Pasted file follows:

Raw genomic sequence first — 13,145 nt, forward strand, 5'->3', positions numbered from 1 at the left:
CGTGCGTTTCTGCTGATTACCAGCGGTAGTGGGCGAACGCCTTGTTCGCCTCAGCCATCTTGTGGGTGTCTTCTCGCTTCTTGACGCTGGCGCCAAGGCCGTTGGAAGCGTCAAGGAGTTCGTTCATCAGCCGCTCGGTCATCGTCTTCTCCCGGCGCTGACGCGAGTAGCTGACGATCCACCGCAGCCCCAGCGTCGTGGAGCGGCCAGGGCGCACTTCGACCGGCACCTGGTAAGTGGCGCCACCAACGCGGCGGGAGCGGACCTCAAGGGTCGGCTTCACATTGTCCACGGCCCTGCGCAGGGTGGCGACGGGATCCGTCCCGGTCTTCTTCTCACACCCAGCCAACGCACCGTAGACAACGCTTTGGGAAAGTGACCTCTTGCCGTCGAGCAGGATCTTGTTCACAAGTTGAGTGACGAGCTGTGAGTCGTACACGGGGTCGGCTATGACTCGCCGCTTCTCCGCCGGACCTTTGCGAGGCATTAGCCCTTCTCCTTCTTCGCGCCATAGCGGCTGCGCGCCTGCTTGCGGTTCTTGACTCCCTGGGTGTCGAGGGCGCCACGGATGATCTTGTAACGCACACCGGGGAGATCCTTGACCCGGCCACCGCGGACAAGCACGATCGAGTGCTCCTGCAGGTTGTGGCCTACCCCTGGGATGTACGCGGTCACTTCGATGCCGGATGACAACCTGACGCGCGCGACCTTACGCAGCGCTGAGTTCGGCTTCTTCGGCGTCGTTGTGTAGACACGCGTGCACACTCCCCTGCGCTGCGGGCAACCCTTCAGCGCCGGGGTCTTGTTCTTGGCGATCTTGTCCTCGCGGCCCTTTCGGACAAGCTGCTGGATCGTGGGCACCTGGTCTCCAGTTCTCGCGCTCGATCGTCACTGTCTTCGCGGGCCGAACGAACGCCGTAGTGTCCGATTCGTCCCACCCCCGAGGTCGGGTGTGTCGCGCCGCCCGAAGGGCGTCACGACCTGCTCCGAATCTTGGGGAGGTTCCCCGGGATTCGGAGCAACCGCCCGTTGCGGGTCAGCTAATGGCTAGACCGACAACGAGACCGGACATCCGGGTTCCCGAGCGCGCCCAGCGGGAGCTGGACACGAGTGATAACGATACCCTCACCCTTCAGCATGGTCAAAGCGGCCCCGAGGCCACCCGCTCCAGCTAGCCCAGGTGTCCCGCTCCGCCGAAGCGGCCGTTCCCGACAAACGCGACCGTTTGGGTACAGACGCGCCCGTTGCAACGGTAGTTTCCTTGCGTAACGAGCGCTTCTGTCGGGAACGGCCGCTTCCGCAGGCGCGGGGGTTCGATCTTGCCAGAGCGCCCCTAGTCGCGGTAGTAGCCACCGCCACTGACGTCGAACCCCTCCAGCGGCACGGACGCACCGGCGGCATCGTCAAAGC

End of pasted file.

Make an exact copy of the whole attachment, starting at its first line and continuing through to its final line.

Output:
Raw genomic sequence first — 13,145 nt, forward strand, 5'->3', positions numbered from 1 at the left:
CGTGCGTTTCTGCTGATTACCAGCGGTAGTGGGCGAACGCCTTGTTCGCCTCAGCCATCTTGTGGGTGTCTTCTCGCTTCTTGACGCTGGCGCCAAGGCCGTTGGAAGCGTCAAGGAGTTCGTTCATCAGCCGCTCGGTCATCGTCTTCTCCCGGCGCTGACGCGAGTAGCTGACGATCCACCGCAGCCCCAGCGTCGTGGAGCGGCCAGGGCGCACTTCGACCGGCACCTGGTAAGTGGCGCCACCAACGCGGCGGGAGCGGACCTCAAGGGTCGGCTTCACATTGTCCACGGCCCTGCGCAGGGTGGCGACGGGATCCGTCCCGGTCTTCTTCTCACACCCAGCCAACGCACCGTAGACAACGCTTTGGGAAAGTGACCTCTTGCCGTCGAGCAGGATCTTGTTCACAAGTTGAGTGACGAGCTGTGAGTCGTACACGGGGTCGGCTATGACTCGCCGCTTCTCCGCCGGACCTTTGCGAGGCATTAGCCCTTCTCCTTCTTCGCGCCATAGCGGCTGCGCGCCTGCTTGCGGTTCTTGACTCCCTGGGTGTCGAGGGCGCCACGGATGATCTTGTAACGCACACCGGGGAGATCCTTGACCCGGCCACCGCGGACAAGCACGATCGAGTGCTCCTGCAGGTTGTGGCCTACCCCTGGGATGTACGCGGTCACTTCGATGCCGGATGACAACCTGACGCGCGCGACCTTACGCAGCGCTGAGTTCGGCTTCTTCGGCGTCGTTGTGTAGACACGCGTGCACACTCCCCTGCGCTGCGGGCAACCCTTCAGCGCCGGGGTCTTGTTCTTGGCGATCTTGTCCTCGCGGCCCTTTCGGACAAGCTGCTGGATCGTGGGCACCTGGTCTCCAGTTCTCGCGCTCGATCGTCACTGTCTTCGCGGGCCGAACGAACGCCGTAGTGTCCGATTCGTCCCACCCCCGAGGTCGGGTGTGTCGCGCCGCCCGAAGGGCGTCACGACCTGCTCCGAATCTTGGGGAGGTTCCCCGGGATTCGGAGCAACCGCCCGTTGCGGGTCAGCTAATGGCTAGACCGACAACGAGACCGGACATCCGGGTTCCCGAGCGCGCCCAGCGGGAGCTGGACACGAGTGATAACGATACCCTCACCCTTCAGCATGGTCAAAGCGGCCCCGAGGCCACCCGCTCCAGCTAGCCCAGGTGTCCCGCTCCGCCGAAGCGGCCGTTCCCGACAAACGCGACCGTTTGGGTACAGACGCGCCCGTTGCAACGGTAGTTTCCTTGCGTAACGAGCGCTTCTGTCGGGAACGGCCGCTTCCGCAGGCGCGGGGGTTCGATCTTGCCAGAGCGCCCCTAGTCGCGGTAGTAGCCACCGCCACTGACGTCGAACCCCTCCAGCGGCACGGACGCACCGGCGGCATCGTCAAAGC